BOSTON — The ice men are coming. In other words, the battle for the Stanley Cup is under way. The Detroit Red Wings, the two-time Stanley Cup champions, will defend their title in one of four series that began Wednesday. Other matchups include Buffalo vs. Ottawa, Edmonton vs. Dallas, and San Jose against Colorado. ESPN will air most of the games.
Q: How are the NHL standings determined?
A: There are two points at stake in every game. The winning team gets two points, while the losing team earns none. If teams finish the game in a tie, they each earn one point in the standings.
Q: How does a hockey game begin?
A: Unlike football (a coin toss) and baseball (the visiting team bats first), a hockey game starts with a face-off. One player from each team lines up facing the other at the center of the ice. The referee drops the puck to start play as the players battle for possession.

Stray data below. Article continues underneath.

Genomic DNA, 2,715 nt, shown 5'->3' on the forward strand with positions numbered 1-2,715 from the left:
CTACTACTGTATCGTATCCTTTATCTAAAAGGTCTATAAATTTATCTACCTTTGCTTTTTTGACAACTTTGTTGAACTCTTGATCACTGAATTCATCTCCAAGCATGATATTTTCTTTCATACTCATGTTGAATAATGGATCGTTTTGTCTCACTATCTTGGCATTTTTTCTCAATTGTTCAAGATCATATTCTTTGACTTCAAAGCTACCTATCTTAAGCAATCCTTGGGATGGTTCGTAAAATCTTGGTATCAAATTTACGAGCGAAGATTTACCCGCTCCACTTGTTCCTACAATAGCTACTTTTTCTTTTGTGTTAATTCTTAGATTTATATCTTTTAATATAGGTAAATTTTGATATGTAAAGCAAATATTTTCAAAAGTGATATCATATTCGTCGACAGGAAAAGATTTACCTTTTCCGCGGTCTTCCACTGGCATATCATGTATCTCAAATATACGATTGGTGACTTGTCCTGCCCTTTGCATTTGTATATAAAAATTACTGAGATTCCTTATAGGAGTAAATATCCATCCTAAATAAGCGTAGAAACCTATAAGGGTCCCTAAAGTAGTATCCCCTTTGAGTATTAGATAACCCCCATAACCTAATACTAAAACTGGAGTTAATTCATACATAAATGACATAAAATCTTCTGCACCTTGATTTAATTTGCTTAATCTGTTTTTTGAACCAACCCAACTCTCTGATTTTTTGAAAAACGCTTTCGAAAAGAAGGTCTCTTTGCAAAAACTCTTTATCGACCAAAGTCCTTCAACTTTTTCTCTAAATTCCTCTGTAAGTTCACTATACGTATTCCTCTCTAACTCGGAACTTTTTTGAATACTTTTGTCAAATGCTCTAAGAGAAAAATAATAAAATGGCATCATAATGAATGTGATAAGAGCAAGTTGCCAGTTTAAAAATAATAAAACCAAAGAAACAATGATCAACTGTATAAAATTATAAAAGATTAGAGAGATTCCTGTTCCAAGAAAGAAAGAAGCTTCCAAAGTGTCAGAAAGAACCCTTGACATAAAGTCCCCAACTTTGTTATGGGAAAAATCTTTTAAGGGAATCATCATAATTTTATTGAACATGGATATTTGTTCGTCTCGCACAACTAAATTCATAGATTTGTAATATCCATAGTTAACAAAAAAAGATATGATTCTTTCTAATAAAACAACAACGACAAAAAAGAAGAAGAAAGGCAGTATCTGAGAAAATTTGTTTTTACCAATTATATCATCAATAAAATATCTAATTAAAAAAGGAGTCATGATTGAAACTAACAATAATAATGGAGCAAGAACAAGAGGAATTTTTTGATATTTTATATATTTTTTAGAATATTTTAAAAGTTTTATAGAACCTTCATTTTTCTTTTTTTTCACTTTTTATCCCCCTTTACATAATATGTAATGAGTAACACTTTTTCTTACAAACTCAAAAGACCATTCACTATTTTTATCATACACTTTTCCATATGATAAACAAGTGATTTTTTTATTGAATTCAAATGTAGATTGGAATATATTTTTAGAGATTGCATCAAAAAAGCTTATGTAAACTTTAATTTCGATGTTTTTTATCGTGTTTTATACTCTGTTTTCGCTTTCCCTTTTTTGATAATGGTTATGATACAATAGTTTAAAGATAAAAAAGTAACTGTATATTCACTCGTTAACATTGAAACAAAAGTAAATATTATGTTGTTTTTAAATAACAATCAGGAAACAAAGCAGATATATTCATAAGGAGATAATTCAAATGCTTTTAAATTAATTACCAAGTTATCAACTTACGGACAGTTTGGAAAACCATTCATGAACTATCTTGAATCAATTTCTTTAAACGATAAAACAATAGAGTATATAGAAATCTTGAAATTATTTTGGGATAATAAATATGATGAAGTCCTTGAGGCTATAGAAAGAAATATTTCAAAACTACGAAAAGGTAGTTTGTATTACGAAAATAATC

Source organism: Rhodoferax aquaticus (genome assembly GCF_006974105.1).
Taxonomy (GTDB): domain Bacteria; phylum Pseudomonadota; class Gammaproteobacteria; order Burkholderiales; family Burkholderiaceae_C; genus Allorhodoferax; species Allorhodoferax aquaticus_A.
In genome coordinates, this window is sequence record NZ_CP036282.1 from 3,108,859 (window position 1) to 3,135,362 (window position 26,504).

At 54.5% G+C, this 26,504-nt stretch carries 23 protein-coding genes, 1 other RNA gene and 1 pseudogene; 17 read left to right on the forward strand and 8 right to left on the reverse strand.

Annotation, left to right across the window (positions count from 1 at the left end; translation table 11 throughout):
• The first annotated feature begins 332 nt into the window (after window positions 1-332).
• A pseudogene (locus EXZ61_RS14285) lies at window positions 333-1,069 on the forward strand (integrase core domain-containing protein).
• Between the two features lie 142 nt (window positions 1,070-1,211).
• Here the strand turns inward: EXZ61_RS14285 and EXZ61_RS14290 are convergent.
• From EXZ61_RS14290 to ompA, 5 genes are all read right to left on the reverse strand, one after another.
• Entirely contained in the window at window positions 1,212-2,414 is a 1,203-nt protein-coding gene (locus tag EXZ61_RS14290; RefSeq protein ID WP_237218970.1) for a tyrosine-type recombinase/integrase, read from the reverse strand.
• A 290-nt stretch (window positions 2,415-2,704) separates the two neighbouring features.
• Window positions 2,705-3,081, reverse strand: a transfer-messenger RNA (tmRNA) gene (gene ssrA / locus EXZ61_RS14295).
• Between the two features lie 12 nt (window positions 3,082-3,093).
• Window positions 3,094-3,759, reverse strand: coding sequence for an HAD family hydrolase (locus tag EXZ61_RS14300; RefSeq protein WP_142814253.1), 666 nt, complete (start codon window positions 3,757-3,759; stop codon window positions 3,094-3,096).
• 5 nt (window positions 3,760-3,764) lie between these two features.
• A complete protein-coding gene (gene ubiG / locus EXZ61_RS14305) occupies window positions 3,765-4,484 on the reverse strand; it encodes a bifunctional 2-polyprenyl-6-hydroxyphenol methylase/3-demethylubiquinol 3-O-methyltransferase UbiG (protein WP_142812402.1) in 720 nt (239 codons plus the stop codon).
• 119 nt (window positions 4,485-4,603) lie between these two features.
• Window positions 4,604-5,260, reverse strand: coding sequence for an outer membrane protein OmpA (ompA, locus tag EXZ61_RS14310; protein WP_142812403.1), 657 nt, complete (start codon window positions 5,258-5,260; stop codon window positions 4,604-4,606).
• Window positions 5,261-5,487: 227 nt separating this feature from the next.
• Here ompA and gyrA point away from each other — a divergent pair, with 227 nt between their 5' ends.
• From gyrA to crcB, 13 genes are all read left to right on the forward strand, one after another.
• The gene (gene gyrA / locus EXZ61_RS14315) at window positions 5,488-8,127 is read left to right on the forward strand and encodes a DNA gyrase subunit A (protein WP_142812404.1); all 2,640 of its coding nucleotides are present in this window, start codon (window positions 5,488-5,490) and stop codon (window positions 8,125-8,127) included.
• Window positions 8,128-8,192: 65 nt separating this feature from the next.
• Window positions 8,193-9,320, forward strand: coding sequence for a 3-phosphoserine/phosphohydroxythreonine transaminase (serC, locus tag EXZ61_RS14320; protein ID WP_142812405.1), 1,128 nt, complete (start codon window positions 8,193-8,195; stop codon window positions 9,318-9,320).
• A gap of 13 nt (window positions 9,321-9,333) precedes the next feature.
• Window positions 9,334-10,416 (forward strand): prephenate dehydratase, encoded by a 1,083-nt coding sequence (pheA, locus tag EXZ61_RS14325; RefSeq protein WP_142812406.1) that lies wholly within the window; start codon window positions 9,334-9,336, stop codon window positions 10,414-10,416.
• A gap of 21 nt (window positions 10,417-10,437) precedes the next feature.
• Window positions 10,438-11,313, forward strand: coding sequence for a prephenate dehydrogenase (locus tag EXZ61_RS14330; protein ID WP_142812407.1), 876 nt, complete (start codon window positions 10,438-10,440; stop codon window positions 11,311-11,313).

Q: How is an ice rink made?
A: Water is sprayed over a concrete floor that contains freezing pipes. When the ice is built to a 1/2-inch thickness, lines and logos are painted on. Additional water is sprayed on to coat the markings and build the ice to approximately 3/4 of an inch.
Q: How fast did the puck travel?
A: Slapshots can travel at speeds of up to 100 m.p.h.
The puck frequently curves in flight, making its path difficult to predict (and tricky for goalies).
Q: What's unusual about the Stanley Cup trophy?
A: It's the only trophy in professional sports that has its own bodyguards. A team of five men who work for the Hockey Hall of Fame follow it wherever
it goes. If a player wants to take the Cup home for a day, one of the guards goes along. They also answer questions that people may have about the cup and its history.
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